This Day in Black History: April 19, 1837

This Day in Black History: April 19, 1837

Cheyney University, one of the oldest Black colleges, was founded on April 19, 1837.

Published April 19, 2012

It was originally founded as the African Institute in 1837, an era when few, if any, African-American young people went to college. Indeed, Cheyney University bills itself as the oldest African-American institution of higher learning in the country. The school’s founding was made possible by Richard Humphreys, a Quaker philanthropist who donated $10,000 — a tenth of his estate — for the establishment of the school for people of African descent.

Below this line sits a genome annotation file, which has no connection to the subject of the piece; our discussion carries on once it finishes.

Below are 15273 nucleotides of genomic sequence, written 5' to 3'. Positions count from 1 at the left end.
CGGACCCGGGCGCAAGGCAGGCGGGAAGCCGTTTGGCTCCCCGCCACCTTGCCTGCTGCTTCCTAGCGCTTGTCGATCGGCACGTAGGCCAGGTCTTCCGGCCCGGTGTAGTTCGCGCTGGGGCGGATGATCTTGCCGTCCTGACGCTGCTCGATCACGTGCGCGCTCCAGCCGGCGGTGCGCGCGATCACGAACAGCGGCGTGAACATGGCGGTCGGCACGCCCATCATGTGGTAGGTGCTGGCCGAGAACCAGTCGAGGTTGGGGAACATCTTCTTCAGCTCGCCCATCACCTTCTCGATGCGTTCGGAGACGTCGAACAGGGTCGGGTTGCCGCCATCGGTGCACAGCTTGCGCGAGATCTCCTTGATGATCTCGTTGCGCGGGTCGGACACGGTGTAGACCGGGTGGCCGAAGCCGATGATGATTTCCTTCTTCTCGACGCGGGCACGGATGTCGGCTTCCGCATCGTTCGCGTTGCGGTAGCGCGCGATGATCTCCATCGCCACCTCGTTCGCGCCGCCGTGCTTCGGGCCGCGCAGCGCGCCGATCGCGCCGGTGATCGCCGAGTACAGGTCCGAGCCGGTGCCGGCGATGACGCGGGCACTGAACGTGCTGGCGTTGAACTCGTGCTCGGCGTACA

Now known as Cheyney University, the school has one of the most highly respected men’s and women’s basketball programs in NCAA Division II history.

The school boasts an impressive list of alumni, including Ed Bradley, the late 60 Minutes television journalist; Bayard Rustin, the renowned civil rights leader; and Robert Bogle, the president and chief executive of the Philadelphia Tribune.

The university offers baccalaureate degrees in more than 30 disciplines and a master’s degree in education.

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Written by Jonathan P. Hicks


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